16 October 2007 – MediaWise has not been the only one to comment about ageism in the media in recent years. When the BBC looked set to dump newsreader Moira Stuart earlier this year, The Guardian’s Maev Kennedy wrote: ‘The public perception was that the BBC had – once again – looked at a woman aged 55, and decided she was fit only for the scrap heap.’ But she was equally critical of the Daily Mail’s Save Moira for Britain campaign for treating her like an ancient monument.
Meanwhile the NUJ, in part conscious that many of its older and more experienced members have been sidelined because younger talent costs less, produced its own guidelines against ageist copy.
When Anna Ford, born in 1943, the same year as John Humphrys, announced her resignation in April 2006, she commented “I might have been shovelled off into News 24, to the sort of graveyard shift, and I wouldn’t have wanted to do that because it wouldn’t have interested me.”
“When you reflect on the people who they’re bringing in … they’re all much younger. I think they are being brought in because they are younger.”
Her anger about ageism extended to politics. She described as “extraordinary” the derision faced by the newly elected Lib Dem leader Sir Menzies Campbell, then aged 64.
The unhealthy and wholly unethical bias against the Lib Dem leader’s age may now have forced him out of the top job. We have called for restraint and decency, yet even when Ming Campbell resigned, the Press continued its love affair with open ageism.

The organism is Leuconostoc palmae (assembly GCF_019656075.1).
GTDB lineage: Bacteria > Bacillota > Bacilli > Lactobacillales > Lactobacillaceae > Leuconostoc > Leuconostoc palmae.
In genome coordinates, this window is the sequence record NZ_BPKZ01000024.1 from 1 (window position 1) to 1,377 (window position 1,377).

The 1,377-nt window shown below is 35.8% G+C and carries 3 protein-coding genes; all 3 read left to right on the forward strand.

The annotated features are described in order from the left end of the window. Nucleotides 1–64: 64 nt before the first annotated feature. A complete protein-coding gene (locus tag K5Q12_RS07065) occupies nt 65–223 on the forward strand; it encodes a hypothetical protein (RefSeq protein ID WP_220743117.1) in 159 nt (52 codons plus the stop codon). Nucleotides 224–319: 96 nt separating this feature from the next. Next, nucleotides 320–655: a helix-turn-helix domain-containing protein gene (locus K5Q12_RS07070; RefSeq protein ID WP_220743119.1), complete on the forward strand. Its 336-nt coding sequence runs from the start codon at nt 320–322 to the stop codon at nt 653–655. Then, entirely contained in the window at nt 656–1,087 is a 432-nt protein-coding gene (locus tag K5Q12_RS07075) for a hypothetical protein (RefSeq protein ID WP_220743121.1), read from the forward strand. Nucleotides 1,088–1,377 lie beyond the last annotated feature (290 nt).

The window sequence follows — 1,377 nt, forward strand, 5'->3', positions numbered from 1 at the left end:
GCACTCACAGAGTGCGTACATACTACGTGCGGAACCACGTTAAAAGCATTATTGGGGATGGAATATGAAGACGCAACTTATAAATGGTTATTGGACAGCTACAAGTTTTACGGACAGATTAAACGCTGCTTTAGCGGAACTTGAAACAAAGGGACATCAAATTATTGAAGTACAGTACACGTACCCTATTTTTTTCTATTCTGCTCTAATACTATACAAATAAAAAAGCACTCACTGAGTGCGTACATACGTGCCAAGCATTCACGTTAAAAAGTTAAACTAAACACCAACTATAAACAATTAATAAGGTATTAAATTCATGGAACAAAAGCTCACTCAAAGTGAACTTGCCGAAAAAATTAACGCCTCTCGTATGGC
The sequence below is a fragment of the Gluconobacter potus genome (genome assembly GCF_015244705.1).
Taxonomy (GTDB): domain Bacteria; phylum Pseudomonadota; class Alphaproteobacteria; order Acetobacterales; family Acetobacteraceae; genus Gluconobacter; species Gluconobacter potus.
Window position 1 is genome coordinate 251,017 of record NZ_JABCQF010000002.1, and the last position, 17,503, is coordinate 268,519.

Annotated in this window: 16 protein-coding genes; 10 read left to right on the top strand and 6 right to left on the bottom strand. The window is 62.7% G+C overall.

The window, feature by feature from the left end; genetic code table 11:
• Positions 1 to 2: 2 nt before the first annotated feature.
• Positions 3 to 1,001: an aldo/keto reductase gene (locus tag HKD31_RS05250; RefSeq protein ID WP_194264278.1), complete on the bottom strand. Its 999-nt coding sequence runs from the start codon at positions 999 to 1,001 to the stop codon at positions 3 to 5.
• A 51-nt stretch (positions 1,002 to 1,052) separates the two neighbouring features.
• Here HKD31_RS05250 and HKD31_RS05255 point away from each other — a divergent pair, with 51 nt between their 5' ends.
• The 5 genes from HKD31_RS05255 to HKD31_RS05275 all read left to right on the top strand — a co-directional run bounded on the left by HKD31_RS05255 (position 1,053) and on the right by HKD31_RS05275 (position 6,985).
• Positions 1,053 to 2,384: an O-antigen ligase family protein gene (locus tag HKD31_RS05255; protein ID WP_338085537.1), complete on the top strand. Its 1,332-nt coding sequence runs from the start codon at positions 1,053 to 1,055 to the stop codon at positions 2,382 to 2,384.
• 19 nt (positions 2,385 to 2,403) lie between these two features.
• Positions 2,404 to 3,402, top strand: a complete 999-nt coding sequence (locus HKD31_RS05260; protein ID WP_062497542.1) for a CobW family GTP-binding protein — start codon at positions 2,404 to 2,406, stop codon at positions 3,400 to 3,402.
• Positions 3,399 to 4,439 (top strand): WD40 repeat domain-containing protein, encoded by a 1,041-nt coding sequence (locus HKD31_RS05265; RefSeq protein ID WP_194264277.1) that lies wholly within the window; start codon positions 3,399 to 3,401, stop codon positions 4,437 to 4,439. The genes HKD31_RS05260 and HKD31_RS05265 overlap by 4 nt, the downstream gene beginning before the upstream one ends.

The Scotsman newspaper splashed with a photograph that was clearly placed to give the impression of an old man unable to carry his bags. It may well be he was simply bending forward to pick them up, but the pose looks awkward and by coincidence, perfectly married the copy.
Inside, its cartoon depicted a vacant Zimmer frame and a fleeting glimpse of an arm and a leg exiting the drawing.
But it is not the only member of the Fourth Estate to display such disdain and make an issue about age. It has been evident across the industry.
To constantly carp on about his age is, we believe, questionable; to depict him using a Zimmer frame to get to conference is unedifying.
Isn’t it clear that the industry would not dare make insulting references to any other person in public life because of their race, religion or sex? If that is so, then what qualifies journalists to be rude about Ming Campbell?
As journalists, we are free to slate his policies and his party in our comment pages if we want to. But this raft of blatant ageism bled through to general news stories and has subsequently demeaned what we generally consider to be a responsible Press.
Whatever the real reason that led Ming to decide to leave, the media needs to take a good, long look at itself and ask if its coverage of the man was fair. In a newsroom near you, that answer will simply be “no”.
(Bulletin No 144)